Number 28–Huge Sea Turtles

Tuesday, May 19, 2015

Today I helped save the turtles. Specifically the Leatherback turtles. And it wasn’t just the turtles, it was lots of different species. Today at our worksites we helped clear Sandy Point, which is a beach that lots of turtles nest on, of Tan-Tan trees and daughter, which is an invasive species of weed/plants. It’s actually considered a parasite. The reason we clear off the Tan-Tan and the daughter is because baby turtles can actually get stuck in them when they hatch and they don’t know how to reverse. So they get into all of these weeds (which look like spaghetti) and they get all tangled up and they can’t make it to the water. I was mostly clearing the daughter off of the beach. I was clearing it off of a bush and actually right away a hummingbird came up to check out the bush. I was so happy to see instant results like that. I made a difference on that beach and that’s the best feeling above all on this trip. Seeing what you’ve been able to accomplish.

After our worksites we got some ocean time in. Cottages by the Sea has amazing views and a great beach. It’s so nice to wake up and smell the beach every day. Smelling the beach at any time of the day is just amazing.

For dinner we went to a really cute little place in the rain forest. When we were driving there I started to notice more of the town. It feels like there are people everywhere. You are never on a street that doesn’t have someone. I love that here. I love always being able to see someone. And everyone waves and says good morning, or afternoon, or night. Everyone is so friendly and willing to talk to you and share their story.

Right after dinner we left for turtle watch! It was so cool. We got to the beach (the same one we were working at that day) and met up with our tour guide person. It wasn’t really a tour, but for lack of better words, that’s what I’ll call her. I believe her name was Christina! She took us to a spot on the beach where we would sit and wait until someone radioed us about a turtle. We talked a lot about turtles and what they do and just really random questions and everything. I did get to learn a lot about turtles which was really cool. It was probably about an hour before there was a turtle. We traveled down the beach to see her and she was huge! She was 153cm long and 108cm wide. She was incredible. When we got there she was digging her nest. Unfortunately, she ended up digging too close to the water so her nest got water in it, so the researchers had to help move her eggs. I got to touch her and everything and that was so cool. I was pretty nervous to touch her because leatherbacks are extremely delicate. If you run your fingernail over their back, they will start to bleed. And it was also cool to see her eggs. They are about the size of a cue ball in pool. She lays roughly 80 of those eggs in every sitting, and then she lays 20 yolkless eggs. I’m guessing to protect her babies from predators, but no one really knows the real reason. Leatherbacks are quite a mysterious animal. No one really knows a lot about them because they can dive so deep. I think Christina told us that they can dive 3000ft+ down. One thing that really bothered me, and a bunch of others, is that they were going to drill a camera into her shell so that they could try to track her movements. This has never really been done before. The reason I have a problem with it is because we don’t really need to know where they go. I don’t really think it matters. Would it be cool? Probably. But what’s the point. There really isn’t one. And they were claiming that it wouldn’t hurt her. The turtle is in a trance when it is laying eggs, that’s how we got to touch her. The researchers were saying that it wouldn’t hurt because she doesn’t flinch when she’s in this trance, but if they bleed with one fingernail on their back, it will definitely hurt them. It’s basically humans feeling the need to know anything and everything. That is just going too far. I appreciate them moving the nest to save it and them doing what they can to actually save the turtles, but we don’t need to invade their space with a camera.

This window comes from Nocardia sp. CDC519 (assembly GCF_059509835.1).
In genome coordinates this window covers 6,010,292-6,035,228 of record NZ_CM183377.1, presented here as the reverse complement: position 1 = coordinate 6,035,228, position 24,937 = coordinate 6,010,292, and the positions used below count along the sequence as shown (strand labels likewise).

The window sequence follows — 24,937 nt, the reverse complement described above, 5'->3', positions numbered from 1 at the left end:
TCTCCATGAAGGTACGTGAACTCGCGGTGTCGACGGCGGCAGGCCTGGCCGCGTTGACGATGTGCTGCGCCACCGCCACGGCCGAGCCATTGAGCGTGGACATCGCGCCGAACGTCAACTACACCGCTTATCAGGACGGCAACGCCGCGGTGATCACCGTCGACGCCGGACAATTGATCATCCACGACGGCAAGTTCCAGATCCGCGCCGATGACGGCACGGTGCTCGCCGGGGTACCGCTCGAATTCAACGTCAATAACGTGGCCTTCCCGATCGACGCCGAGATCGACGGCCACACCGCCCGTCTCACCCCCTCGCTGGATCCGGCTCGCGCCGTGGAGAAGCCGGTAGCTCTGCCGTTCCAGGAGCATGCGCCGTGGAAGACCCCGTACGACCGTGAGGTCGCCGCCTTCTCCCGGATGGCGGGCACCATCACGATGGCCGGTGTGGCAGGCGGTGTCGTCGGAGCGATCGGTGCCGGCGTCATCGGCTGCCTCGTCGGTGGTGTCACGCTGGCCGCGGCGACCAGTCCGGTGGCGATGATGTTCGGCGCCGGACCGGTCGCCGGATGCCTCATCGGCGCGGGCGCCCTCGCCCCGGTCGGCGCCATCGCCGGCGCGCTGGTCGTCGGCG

All in all, day 6 was a great day! Let’s get day 7 rolling.


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